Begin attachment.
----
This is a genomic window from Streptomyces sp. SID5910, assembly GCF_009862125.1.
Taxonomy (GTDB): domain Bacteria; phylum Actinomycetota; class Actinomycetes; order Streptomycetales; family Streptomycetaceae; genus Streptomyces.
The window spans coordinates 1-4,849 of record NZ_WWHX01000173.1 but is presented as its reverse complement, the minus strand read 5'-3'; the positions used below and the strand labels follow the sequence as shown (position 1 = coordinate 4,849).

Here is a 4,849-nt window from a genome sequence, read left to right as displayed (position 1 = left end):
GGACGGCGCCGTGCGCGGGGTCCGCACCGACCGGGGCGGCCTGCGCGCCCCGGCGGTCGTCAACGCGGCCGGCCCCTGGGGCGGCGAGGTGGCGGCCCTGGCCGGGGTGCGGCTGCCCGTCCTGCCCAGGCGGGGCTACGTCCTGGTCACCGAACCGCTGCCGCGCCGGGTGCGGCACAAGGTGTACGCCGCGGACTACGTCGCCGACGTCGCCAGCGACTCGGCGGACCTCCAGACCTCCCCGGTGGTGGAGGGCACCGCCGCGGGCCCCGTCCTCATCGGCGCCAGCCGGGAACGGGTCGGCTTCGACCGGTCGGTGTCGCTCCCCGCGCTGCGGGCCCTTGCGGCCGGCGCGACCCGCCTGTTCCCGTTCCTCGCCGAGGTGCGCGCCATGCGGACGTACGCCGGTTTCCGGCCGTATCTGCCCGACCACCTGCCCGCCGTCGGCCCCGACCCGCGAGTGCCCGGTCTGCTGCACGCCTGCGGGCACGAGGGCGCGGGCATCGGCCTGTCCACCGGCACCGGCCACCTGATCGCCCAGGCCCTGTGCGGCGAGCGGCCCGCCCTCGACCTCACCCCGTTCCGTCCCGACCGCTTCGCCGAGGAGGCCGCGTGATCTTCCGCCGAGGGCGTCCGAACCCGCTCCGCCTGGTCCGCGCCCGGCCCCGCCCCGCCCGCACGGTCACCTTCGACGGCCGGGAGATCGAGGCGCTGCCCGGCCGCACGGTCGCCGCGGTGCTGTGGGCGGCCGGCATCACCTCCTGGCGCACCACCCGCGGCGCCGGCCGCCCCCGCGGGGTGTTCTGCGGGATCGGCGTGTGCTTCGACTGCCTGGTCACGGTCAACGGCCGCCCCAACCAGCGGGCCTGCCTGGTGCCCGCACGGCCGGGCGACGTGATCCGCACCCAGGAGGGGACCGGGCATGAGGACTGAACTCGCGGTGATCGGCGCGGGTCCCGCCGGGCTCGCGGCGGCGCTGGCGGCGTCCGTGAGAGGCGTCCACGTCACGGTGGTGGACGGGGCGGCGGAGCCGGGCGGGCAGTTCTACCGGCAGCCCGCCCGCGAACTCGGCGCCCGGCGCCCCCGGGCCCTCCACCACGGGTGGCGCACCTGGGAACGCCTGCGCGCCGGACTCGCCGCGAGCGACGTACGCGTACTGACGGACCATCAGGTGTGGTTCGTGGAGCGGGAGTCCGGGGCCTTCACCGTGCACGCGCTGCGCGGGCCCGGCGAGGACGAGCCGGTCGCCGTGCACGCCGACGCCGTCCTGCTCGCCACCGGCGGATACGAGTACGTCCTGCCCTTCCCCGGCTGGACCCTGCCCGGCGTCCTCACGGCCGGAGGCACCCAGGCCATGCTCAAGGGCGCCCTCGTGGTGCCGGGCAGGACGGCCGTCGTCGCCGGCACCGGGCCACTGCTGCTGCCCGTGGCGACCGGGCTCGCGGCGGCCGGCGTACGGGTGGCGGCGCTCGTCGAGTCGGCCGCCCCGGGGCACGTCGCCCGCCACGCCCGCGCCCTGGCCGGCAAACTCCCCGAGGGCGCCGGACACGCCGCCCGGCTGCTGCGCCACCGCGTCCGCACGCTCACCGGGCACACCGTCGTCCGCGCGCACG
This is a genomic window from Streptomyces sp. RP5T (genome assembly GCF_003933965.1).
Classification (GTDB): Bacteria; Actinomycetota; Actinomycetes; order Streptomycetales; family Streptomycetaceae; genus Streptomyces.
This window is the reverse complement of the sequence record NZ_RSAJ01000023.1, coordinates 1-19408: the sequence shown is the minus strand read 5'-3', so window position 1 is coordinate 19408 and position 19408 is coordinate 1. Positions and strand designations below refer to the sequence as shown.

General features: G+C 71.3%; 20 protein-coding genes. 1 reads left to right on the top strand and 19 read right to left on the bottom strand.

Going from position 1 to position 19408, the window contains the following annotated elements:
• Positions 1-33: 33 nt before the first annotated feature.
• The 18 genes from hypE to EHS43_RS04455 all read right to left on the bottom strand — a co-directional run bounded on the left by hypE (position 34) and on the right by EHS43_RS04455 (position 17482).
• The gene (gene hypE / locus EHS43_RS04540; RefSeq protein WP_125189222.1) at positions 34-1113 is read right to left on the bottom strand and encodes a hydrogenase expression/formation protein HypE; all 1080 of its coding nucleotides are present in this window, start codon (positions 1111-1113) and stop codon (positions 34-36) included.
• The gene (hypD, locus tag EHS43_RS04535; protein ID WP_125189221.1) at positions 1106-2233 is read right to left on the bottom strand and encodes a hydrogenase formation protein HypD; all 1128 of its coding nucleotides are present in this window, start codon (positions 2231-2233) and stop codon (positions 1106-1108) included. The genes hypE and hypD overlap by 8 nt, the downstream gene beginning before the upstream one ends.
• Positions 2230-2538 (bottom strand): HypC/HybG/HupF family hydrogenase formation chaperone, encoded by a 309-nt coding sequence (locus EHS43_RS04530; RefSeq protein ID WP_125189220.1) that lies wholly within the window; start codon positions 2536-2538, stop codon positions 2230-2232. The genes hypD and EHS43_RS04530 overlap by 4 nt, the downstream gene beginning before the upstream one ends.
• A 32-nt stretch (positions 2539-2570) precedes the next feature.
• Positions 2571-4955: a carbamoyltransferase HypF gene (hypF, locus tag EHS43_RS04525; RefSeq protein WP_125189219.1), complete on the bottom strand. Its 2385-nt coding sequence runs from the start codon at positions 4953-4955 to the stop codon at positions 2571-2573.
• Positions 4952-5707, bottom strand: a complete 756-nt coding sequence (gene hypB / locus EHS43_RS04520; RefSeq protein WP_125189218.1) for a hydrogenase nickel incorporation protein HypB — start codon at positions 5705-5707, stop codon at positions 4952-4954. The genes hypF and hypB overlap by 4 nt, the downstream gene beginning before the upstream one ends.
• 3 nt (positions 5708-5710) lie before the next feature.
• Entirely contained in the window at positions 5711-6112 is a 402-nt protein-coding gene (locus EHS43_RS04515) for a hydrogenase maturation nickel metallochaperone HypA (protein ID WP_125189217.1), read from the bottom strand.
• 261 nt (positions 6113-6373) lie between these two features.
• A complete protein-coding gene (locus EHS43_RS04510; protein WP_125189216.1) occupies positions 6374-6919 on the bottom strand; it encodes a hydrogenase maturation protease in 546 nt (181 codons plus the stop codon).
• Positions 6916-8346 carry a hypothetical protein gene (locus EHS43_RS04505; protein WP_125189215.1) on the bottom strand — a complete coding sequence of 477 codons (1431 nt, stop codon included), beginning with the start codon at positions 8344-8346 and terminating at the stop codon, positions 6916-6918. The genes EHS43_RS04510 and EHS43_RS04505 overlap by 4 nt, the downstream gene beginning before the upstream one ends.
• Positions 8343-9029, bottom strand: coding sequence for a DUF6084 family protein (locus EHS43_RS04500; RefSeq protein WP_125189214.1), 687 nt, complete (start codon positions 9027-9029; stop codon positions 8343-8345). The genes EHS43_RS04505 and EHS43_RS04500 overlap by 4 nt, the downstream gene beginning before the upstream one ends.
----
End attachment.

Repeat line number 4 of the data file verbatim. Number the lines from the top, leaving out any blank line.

Here is a 4,849-nt window from a genome sequence, read left to right as displayed (position 1 = left end):